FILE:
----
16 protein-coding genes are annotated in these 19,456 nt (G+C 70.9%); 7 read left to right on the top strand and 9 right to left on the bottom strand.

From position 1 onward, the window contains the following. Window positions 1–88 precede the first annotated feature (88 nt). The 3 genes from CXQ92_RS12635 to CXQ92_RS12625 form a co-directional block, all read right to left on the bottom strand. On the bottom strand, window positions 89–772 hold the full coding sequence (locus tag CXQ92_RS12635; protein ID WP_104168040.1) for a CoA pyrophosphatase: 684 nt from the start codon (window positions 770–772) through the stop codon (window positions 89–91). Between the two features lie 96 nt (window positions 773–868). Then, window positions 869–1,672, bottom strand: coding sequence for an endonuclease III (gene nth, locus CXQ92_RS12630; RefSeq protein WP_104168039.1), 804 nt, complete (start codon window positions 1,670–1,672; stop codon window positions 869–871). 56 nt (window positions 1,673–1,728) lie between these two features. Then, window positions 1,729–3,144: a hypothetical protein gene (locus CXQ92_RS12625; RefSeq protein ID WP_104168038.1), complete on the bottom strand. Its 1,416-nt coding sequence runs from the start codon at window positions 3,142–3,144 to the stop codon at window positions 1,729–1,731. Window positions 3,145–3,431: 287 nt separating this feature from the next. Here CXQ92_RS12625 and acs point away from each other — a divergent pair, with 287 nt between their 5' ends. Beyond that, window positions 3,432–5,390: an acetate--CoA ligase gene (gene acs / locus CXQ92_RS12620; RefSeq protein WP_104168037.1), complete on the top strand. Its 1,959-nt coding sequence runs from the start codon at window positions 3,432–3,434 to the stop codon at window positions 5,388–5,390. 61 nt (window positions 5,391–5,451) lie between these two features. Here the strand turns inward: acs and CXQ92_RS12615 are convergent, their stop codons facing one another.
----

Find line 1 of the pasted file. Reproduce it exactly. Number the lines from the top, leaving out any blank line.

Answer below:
16 protein-coding genes are annotated in these 19,456 nt (G+C 70.9%); 7 read left to right on the top strand and 9 right to left on the bottom strand.